Photo: George Burns/Harpo Studios
Raymond Arsenault was just 19 years old when he started researching the 1961 Freedom Rides. He became so interested in the topic, he dedicated 10 years of his life to telling the stories of the Riders—brave men and women who fought for equality.
Now, this professor of southern history shares his expertise of the Freedom Rides, a pivotal event of America's civil rights movement. Find out what sparked his interest in this topic, what the Freedom Riders have in common and how he defines courage.
Stephanie Mitchell: You're a professor of southern history. What sparked your in-depth study of the Freedom Rides?
Raymond Arsenault: It was largely a personal reason. I had been intrigued with the story since I was a teenager. I was a transplanted New Englander growing up in the Deep South, and so I had to confront the racial issues and questions about civil rights and regional identity from a pretty early age. When I was 19, I was an undergraduate at Princeton [University], and I became a research assistant for a young historian named Sheldon Hackney who was from Birmingham, and his wife was from Montgomery, Alabama. They both were close to Rosa Parks and had been involved in the civil rights movement. In fact, his wife's father had been Rosa Parks' attorney during the Montgomery bus boycott. So this sort of put me into a world of black and white activists that I scarcely knew existed.
I started doing work for Sheldon and immediately sort of confronted the Freedom Rides story. [I] went on and did other things, but I always had in the back of my mind that I wanted to write something on it at some point. Then in the late '90s, two of my former professors approached me. ... They said, "Well, have you got a pivotal moment for us?" I said, "Well, yes, yes I do."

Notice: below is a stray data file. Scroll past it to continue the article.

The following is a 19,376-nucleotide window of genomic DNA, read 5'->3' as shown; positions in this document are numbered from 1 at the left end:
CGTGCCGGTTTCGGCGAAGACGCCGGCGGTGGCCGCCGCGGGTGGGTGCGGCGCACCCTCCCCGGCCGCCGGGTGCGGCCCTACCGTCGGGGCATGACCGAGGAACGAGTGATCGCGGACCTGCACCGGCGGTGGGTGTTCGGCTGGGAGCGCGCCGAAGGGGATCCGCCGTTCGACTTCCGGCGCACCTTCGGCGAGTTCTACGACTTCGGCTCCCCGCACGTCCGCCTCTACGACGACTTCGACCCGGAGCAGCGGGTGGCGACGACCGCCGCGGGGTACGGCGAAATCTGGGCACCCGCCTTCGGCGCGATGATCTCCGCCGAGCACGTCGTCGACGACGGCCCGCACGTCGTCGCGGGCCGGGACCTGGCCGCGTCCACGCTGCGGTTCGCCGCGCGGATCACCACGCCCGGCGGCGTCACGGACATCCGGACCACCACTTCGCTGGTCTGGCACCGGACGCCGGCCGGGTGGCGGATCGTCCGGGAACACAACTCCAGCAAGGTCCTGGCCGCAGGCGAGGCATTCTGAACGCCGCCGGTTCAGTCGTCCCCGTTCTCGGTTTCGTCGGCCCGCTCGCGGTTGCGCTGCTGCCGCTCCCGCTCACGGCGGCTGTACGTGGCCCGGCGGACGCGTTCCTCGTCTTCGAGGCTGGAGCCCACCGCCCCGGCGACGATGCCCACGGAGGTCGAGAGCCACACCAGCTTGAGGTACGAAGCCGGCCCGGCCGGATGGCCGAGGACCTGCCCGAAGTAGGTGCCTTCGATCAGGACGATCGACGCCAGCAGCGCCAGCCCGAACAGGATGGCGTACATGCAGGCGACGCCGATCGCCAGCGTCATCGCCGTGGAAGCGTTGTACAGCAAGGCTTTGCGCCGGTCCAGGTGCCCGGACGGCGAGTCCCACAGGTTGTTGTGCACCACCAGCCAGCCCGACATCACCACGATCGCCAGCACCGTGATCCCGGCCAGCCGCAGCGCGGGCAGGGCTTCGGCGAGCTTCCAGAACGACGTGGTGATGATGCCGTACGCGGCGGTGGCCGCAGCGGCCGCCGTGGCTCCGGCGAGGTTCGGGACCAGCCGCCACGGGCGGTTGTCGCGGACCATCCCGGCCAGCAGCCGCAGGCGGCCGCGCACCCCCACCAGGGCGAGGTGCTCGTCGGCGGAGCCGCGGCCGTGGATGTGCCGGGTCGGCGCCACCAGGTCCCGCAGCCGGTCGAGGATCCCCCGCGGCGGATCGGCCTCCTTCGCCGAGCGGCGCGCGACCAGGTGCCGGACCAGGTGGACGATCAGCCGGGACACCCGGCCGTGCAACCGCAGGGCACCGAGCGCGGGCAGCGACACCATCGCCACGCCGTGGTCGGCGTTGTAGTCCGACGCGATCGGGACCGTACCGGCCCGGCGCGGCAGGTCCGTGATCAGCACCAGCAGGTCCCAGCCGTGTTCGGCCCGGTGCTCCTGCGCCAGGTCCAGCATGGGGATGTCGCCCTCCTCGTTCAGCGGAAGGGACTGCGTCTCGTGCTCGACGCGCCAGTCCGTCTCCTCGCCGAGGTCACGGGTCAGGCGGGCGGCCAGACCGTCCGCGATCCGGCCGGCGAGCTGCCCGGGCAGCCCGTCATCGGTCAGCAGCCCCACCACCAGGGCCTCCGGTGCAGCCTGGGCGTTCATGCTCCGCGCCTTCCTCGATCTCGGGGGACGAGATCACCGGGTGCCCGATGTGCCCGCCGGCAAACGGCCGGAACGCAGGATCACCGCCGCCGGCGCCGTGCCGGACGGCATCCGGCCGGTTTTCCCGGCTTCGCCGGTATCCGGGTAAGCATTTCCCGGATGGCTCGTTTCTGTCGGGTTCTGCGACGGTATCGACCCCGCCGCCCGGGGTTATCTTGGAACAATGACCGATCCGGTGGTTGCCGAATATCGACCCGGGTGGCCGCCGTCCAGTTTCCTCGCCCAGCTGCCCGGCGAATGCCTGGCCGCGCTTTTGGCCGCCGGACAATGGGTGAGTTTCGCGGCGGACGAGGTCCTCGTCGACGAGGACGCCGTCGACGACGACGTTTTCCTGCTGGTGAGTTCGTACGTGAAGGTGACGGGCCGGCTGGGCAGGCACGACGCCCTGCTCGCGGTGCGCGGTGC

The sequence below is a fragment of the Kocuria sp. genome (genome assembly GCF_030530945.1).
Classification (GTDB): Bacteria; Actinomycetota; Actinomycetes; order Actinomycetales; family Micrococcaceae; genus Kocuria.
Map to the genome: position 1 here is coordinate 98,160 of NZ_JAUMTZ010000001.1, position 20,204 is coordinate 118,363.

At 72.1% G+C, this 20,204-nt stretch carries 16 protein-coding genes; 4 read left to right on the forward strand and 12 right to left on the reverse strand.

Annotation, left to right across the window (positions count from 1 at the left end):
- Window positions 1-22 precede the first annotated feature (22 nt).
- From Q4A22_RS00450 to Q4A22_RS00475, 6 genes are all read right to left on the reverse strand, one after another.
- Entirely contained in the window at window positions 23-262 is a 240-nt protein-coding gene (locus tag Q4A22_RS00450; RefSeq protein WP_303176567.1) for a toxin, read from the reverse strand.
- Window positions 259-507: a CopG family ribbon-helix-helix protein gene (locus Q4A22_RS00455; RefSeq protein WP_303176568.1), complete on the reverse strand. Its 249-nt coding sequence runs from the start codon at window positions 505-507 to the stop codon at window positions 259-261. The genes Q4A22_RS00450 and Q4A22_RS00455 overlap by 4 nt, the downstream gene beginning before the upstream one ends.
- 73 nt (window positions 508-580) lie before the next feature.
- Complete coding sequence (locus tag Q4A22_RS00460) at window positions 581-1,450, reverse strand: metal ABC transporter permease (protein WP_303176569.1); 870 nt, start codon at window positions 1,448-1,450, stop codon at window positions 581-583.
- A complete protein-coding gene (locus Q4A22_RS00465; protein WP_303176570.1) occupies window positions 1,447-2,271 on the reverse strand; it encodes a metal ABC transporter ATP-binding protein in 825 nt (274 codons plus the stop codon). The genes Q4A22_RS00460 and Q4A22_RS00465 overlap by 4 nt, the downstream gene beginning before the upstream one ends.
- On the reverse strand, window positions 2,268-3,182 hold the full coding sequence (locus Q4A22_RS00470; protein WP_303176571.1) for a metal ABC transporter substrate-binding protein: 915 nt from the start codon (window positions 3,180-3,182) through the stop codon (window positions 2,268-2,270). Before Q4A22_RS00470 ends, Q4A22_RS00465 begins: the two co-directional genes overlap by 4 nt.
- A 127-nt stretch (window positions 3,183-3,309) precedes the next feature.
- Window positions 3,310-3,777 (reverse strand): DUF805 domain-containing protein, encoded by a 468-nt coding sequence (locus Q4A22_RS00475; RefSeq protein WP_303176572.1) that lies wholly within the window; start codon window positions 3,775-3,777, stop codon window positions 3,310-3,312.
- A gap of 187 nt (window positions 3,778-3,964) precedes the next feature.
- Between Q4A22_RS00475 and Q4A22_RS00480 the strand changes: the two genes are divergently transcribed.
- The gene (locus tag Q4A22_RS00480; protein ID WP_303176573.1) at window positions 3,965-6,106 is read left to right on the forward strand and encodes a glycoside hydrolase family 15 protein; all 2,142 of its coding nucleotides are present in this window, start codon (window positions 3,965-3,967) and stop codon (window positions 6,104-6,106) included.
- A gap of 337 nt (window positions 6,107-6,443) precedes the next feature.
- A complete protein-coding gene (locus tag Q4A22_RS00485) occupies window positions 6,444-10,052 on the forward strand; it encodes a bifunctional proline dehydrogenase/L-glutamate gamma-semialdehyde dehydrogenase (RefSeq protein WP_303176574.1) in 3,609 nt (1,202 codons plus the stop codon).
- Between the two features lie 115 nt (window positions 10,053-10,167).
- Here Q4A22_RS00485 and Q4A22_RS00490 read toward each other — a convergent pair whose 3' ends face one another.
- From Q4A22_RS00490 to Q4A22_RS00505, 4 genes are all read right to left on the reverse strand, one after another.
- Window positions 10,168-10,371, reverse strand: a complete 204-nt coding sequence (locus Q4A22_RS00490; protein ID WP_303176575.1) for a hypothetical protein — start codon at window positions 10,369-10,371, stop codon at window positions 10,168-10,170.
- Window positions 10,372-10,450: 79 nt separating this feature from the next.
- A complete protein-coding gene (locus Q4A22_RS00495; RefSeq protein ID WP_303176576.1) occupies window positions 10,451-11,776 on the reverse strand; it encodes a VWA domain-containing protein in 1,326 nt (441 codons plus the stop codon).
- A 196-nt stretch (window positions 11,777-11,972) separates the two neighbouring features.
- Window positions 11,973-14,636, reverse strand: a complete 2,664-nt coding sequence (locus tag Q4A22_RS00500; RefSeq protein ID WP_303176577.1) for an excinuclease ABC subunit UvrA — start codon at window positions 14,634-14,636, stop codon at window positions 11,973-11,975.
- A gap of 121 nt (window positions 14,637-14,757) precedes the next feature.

I always thought it was sort of amazing that no one had ever written a book on the Freedom Riders...in fact, not even a scholarly article. There were sections of books that dealt with it—a paragraph here, a few pages there—but no one had ever done the archival research or actually talked to the Freedom Riders at any length.
I tracked them down, went to their reunions, got to know them and became a sort of honorary Freedom Rider, I suppose. The deeper I got into it, the more I realized that it was definitely a pivotal moment, not only in the civil rights struggle, but in the history of American democracy. It was one of the main reasons why the spirit of the 1960s was so different than the 1950s, and the emergence of grassroots politics and ordinary people taking it upon themselves to push the edge of the envelope when it came to social change and fighting for social justice and racial equality.
It was much larger, a much more complex story than I ever could have imagined; I never expected it to take me nearly 10 years, and it was a monster of a task, but it was a labor of love because I knew I was on to something of major importance that could potentially be an extraordinarily empowering story if it could ever get out to the mass of Americans, or to at least the lay-educated public.
What surprised Raymond while researching the Rides